- Matthew Thorsen ©️ Seven Days
- Margot Harrison
Celeste Bergstein, the teenage protagonist of Margot Harrison's recently published novel We Made It All Up, has the unhappy distinction of being a new girl in school. She feels all the attendant insecurity, loneliness and uncertainty that comes with moving from a cosmopolitan environment to a rural one.
Celeste's parents are divorced, and her scientist father has relocated from Montréal to work at Montana State University Billings and has brought Celeste with him. Celeste's mother has remained in Montréal. Daughter and father live in a town near Billings with the menacing name Kray's Defile, so-called because of the forbidding mountain pass that looms over town. While Celeste's father spends much of his time at the university, studying a local bat population, Celeste plunges into junior year at the town's high school.
We Made It All Up is a hybrid mystery and young adult novel, for ages 14 and up. Separating fiction into categories such as commercial, literary, crime and YA is a convenient marketing tool for the publishing industry, but fiction's boundaries are looser and more imaginative. We Made It All Up may be categorized as YA fiction, but readers, regardless of age, will find it strikes familiar chords. Who doesn't remember how painful adolescence can be, when emotions are so close to the surface and acceptance by one's peers seems elusive?
An aspiring actor and writer, Celeste succinctly describes the relief of having left behind in Montréal the unwanted attention of an older man, as well as the challenges of relocating to another place and another school. "A fresh start. A way station. None of it is any use if you can't blend in," Harrison writes.
Celeste then befriends another junior named Vivvy Kray, a nonconformist who relishes playing the class eccentric. The high school class may not be the Algonquin Round Table, but Vivvy likes to hold court as its proverbial Dorothy Parker with her sardonic asides and observations. Vivvy gravitates toward Celeste, whom she considers cosmopolitan, particularly compared to their more insular classmates, while Celeste embraces Vivvy as a fellow outsider looking in. Vivvy and her twin brother, Bram, are descendants of the 19th-century explorer Josiah Kray, for whom Kray's Defile is named.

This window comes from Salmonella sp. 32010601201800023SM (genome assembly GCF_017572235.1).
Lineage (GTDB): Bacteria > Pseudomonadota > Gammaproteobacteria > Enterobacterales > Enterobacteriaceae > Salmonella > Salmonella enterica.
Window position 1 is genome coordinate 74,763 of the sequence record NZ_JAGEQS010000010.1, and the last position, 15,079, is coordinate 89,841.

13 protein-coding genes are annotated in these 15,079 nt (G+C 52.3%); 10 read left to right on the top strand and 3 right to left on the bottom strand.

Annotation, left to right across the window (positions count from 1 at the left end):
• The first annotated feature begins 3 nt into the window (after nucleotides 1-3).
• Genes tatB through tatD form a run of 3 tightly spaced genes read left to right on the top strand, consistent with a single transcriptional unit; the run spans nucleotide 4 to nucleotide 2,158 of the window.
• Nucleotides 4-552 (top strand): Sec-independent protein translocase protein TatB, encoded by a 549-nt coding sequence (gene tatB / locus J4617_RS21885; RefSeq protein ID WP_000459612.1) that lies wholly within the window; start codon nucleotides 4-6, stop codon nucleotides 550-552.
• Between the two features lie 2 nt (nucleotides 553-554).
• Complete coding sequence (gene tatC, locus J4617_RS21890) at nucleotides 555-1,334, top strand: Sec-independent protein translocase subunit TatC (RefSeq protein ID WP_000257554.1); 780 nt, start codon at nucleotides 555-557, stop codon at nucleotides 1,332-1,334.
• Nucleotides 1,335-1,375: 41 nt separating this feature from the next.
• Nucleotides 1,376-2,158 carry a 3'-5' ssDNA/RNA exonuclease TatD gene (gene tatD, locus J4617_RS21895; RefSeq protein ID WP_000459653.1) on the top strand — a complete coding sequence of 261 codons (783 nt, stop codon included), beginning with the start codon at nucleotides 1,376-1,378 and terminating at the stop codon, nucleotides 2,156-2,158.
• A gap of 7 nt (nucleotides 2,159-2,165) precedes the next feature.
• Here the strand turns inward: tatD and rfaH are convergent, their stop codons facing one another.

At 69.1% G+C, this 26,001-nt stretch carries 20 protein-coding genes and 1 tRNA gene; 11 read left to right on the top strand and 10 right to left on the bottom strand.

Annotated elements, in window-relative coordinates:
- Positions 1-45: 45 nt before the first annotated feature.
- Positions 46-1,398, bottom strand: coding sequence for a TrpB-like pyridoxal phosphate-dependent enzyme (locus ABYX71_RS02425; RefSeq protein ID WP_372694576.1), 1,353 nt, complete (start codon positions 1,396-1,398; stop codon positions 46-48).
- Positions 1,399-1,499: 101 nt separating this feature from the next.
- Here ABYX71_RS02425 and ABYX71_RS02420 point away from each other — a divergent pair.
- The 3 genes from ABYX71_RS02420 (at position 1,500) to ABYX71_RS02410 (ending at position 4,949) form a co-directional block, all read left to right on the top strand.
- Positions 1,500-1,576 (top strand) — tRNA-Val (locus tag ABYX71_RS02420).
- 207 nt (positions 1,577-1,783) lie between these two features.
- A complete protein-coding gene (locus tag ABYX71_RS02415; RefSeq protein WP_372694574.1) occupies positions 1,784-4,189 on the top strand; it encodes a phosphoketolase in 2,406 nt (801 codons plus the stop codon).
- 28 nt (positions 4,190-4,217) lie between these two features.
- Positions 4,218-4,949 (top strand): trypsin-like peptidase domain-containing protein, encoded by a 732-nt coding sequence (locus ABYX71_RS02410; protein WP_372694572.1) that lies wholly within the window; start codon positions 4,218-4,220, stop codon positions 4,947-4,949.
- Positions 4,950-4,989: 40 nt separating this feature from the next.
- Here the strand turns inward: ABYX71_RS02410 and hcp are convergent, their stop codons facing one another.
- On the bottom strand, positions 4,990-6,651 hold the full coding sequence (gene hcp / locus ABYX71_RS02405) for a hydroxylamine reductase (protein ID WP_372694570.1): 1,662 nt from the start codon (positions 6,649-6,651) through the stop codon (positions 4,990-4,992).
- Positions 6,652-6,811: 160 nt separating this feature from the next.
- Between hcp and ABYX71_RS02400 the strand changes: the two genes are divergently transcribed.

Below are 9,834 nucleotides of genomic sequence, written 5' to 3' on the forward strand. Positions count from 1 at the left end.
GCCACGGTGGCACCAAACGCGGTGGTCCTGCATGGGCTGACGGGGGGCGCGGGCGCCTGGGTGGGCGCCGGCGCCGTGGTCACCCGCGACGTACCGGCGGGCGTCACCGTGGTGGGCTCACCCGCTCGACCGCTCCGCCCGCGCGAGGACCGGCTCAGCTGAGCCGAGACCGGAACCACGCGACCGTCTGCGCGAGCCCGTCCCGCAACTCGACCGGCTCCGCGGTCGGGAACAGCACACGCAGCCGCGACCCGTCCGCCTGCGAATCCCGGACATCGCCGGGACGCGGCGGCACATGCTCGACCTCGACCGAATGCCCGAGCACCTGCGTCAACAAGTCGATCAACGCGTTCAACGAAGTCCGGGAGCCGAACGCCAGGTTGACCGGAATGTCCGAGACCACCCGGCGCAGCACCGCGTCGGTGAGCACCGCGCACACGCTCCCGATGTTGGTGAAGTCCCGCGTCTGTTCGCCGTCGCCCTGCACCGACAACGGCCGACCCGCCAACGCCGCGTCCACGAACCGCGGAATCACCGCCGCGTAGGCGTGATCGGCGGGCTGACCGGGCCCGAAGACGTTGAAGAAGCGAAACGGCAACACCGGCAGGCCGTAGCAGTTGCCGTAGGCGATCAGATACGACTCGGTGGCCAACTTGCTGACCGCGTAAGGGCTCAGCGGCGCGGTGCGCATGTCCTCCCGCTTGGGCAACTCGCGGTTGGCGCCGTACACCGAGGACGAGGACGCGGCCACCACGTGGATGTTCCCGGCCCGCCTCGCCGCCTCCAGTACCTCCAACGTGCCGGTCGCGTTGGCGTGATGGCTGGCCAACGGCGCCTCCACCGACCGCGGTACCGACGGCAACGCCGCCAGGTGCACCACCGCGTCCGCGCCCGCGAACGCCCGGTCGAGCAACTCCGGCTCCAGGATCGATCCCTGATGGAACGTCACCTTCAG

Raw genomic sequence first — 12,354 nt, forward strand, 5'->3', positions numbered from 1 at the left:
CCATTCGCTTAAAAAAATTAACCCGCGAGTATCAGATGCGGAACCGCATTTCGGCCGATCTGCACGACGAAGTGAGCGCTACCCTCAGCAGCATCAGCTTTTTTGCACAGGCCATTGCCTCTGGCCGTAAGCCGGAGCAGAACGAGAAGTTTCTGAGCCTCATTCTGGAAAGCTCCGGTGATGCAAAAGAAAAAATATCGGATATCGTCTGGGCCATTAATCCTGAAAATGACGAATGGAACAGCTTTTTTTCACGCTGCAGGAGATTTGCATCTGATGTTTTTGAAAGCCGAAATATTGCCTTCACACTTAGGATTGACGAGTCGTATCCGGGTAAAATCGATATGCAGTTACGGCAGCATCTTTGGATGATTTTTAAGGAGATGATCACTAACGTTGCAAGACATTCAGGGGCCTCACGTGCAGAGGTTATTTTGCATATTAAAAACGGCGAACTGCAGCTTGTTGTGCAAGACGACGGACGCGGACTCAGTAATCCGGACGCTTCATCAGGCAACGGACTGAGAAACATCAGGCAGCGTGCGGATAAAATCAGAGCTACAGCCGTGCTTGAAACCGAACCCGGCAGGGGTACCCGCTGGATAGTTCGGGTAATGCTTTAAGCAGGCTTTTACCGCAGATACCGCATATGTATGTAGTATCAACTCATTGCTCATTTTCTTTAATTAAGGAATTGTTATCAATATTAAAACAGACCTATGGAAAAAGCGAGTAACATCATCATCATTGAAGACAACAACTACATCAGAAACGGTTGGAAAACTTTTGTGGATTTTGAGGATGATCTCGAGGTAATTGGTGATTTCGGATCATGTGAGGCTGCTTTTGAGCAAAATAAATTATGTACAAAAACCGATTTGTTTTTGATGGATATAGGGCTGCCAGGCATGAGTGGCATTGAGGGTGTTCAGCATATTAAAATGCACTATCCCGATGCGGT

Harrison then introduces a complex series of events involving the death of Joss Thorssen, a popular young man in Celeste's class, who is found dead near the entrance to a labyrinthine cave system in the mountain. Was it an accident or a homicide? Who might have wanted to kill him? Was Joss straight, gay or bisexual, and did that figure into his death?
Harrison toggles between the near past and the present as Celeste, Vivvy and Bram, along with another social outcast, Seth, try to determine what happened on that cold November day. Harrison divides the action by titling chapters "Then" or "Now," along with the date, time and day of the week.
The quartet must contend with the inconvenient truth that Celeste was perhaps the last person to see Joss alive — but she has no memory of the details. Is Celeste a killer, a bystander or neither, and why can't she remember? And what does a secretive, fraternity-like group of their classmates known as the Defilers have to do with what's happened?
Folded into the narrative are the fictional stories about her new friends that Celeste writes and exchanges with Vivvy; they serve as counternarratives to what is happening in real life at home and at school. Celeste may seem quiet and self-contained on the outside — Vivvy likens her to "a house with all the lights off during an air raid" — but writing gives her license to transform her lived experience into something larger.
In her stories, Celeste feels an exhilaration, control and sense of liberation that she rarely experiences in her own life. She explores issues of romantic longing, sexual desire and shame; the dissonance of yearning for acceptance while cultivating a disdain for running with the in-crowd; and how one perceives versus how one is perceived.